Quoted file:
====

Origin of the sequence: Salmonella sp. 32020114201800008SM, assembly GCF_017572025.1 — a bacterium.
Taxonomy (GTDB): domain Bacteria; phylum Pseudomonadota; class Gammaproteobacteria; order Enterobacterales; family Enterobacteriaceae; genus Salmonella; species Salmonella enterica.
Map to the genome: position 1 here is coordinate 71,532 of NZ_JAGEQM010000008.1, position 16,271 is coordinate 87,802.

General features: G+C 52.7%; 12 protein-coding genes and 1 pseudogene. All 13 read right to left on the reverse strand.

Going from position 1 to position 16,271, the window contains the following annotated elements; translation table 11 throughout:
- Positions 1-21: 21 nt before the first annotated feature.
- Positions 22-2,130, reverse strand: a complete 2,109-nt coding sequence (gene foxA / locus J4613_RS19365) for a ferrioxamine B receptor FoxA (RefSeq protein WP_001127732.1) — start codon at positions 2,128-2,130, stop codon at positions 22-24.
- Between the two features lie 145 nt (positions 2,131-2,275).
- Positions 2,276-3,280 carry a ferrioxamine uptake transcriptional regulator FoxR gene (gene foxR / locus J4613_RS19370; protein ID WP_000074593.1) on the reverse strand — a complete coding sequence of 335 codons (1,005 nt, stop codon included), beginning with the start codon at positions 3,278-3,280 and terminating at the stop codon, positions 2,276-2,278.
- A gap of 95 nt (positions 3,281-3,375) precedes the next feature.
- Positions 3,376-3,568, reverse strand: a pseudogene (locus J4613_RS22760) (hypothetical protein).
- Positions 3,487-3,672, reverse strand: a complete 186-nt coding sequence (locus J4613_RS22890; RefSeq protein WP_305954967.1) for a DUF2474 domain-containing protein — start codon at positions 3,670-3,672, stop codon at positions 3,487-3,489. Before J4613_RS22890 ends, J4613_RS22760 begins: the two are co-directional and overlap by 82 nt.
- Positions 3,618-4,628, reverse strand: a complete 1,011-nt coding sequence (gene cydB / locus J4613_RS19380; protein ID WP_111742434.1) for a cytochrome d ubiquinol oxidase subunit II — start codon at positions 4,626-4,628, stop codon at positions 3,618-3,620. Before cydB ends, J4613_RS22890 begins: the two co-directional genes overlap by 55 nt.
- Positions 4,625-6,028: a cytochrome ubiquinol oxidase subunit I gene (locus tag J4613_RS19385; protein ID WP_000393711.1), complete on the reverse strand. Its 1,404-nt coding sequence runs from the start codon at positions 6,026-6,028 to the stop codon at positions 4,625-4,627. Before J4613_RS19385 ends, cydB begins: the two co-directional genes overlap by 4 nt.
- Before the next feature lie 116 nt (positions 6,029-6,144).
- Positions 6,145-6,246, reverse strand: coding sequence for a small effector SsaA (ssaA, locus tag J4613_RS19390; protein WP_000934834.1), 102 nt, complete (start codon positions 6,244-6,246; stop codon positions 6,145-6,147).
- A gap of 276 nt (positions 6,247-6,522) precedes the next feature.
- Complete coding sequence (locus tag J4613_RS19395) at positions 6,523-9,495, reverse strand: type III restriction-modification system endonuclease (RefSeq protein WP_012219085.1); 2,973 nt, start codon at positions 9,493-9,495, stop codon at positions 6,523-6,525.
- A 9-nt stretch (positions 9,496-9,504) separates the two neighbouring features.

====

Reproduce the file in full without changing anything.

Origin of the sequence: Salmonella sp. 32020114201800008SM, assembly GCF_017572025.1 — a bacterium.
Taxonomy (GTDB): domain Bacteria; phylum Pseudomonadota; class Gammaproteobacteria; order Enterobacterales; family Enterobacteriaceae; genus Salmonella; species Salmonella enterica.
Map to the genome: position 1 here is coordinate 71,532 of NZ_JAGEQM010000008.1, position 16,271 is coordinate 87,802.

General features: G+C 52.7%; 12 protein-coding genes and 1 pseudogene. All 13 read right to left on the reverse strand.

Going from position 1 to position 16,271, the window contains the following annotated elements; translation table 11 throughout:
- Positions 1-21: 21 nt before the first annotated feature.
- Positions 22-2,130, reverse strand: a complete 2,109-nt coding sequence (gene foxA / locus J4613_RS19365) for a ferrioxamine B receptor FoxA (RefSeq protein WP_001127732.1) — start codon at positions 2,128-2,130, stop codon at positions 22-24.
- Between the two features lie 145 nt (positions 2,131-2,275).
- Positions 2,276-3,280 carry a ferrioxamine uptake transcriptional regulator FoxR gene (gene foxR / locus J4613_RS19370; protein ID WP_000074593.1) on the reverse strand — a complete coding sequence of 335 codons (1,005 nt, stop codon included), beginning with the start codon at positions 3,278-3,280 and terminating at the stop codon, positions 2,276-2,278.
- A gap of 95 nt (positions 3,281-3,375) precedes the next feature.
- Positions 3,376-3,568, reverse strand: a pseudogene (locus J4613_RS22760) (hypothetical protein).
- Positions 3,487-3,672, reverse strand: a complete 186-nt coding sequence (locus J4613_RS22890; RefSeq protein WP_305954967.1) for a DUF2474 domain-containing protein — start codon at positions 3,670-3,672, stop codon at positions 3,487-3,489. Before J4613_RS22890 ends, J4613_RS22760 begins: the two are co-directional and overlap by 82 nt.
- Positions 3,618-4,628, reverse strand: a complete 1,011-nt coding sequence (gene cydB / locus J4613_RS19380; protein ID WP_111742434.1) for a cytochrome d ubiquinol oxidase subunit II — start codon at positions 4,626-4,628, stop codon at positions 3,618-3,620. Before cydB ends, J4613_RS22890 begins: the two co-directional genes overlap by 55 nt.
- Positions 4,625-6,028: a cytochrome ubiquinol oxidase subunit I gene (locus tag J4613_RS19385; protein ID WP_000393711.1), complete on the reverse strand. Its 1,404-nt coding sequence runs from the start codon at positions 6,026-6,028 to the stop codon at positions 4,625-4,627. Before J4613_RS19385 ends, cydB begins: the two co-directional genes overlap by 4 nt.
- Before the next feature lie 116 nt (positions 6,029-6,144).
- Positions 6,145-6,246, reverse strand: coding sequence for a small effector SsaA (ssaA, locus tag J4613_RS19390; protein WP_000934834.1), 102 nt, complete (start codon positions 6,244-6,246; stop codon positions 6,145-6,147).
- A gap of 276 nt (positions 6,247-6,522) precedes the next feature.
- Complete coding sequence (locus tag J4613_RS19395) at positions 6,523-9,495, reverse strand: type III restriction-modification system endonuclease (RefSeq protein WP_012219085.1); 2,973 nt, start codon at positions 9,493-9,495, stop codon at positions 6,523-6,525.
- A 9-nt stretch (positions 9,496-9,504) separates the two neighbouring features.